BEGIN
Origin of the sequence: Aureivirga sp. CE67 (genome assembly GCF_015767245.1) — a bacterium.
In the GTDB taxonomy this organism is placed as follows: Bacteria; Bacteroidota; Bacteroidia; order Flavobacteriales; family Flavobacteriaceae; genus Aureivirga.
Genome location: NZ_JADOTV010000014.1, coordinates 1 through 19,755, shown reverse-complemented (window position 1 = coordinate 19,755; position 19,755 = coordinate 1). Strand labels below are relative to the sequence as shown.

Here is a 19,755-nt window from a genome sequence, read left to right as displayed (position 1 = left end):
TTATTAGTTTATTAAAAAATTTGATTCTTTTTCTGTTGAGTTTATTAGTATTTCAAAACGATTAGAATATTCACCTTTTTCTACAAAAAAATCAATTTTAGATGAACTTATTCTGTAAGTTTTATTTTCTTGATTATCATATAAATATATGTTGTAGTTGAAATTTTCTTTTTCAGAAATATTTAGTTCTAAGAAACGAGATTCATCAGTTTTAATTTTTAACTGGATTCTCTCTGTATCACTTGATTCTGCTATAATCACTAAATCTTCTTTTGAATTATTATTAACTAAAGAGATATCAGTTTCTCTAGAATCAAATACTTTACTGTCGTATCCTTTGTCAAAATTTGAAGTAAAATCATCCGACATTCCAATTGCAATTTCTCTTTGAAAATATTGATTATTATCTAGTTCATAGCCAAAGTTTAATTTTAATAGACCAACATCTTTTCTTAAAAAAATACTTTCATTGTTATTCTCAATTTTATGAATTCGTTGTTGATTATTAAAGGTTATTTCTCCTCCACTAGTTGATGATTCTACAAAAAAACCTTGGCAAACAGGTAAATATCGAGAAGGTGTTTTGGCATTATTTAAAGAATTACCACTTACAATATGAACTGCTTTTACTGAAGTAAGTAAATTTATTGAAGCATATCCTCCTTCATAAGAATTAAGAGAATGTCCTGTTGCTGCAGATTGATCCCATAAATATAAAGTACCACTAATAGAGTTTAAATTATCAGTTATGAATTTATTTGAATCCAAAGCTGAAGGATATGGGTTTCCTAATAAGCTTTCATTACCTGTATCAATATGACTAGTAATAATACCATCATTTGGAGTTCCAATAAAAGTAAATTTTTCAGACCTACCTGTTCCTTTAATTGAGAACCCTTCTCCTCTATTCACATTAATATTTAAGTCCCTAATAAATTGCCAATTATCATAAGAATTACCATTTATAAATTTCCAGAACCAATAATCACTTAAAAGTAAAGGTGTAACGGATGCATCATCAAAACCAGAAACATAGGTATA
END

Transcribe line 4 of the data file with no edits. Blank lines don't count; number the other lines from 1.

Here is a 19,755-nt window from a genome sequence, read left to right as displayed (position 1 = left end):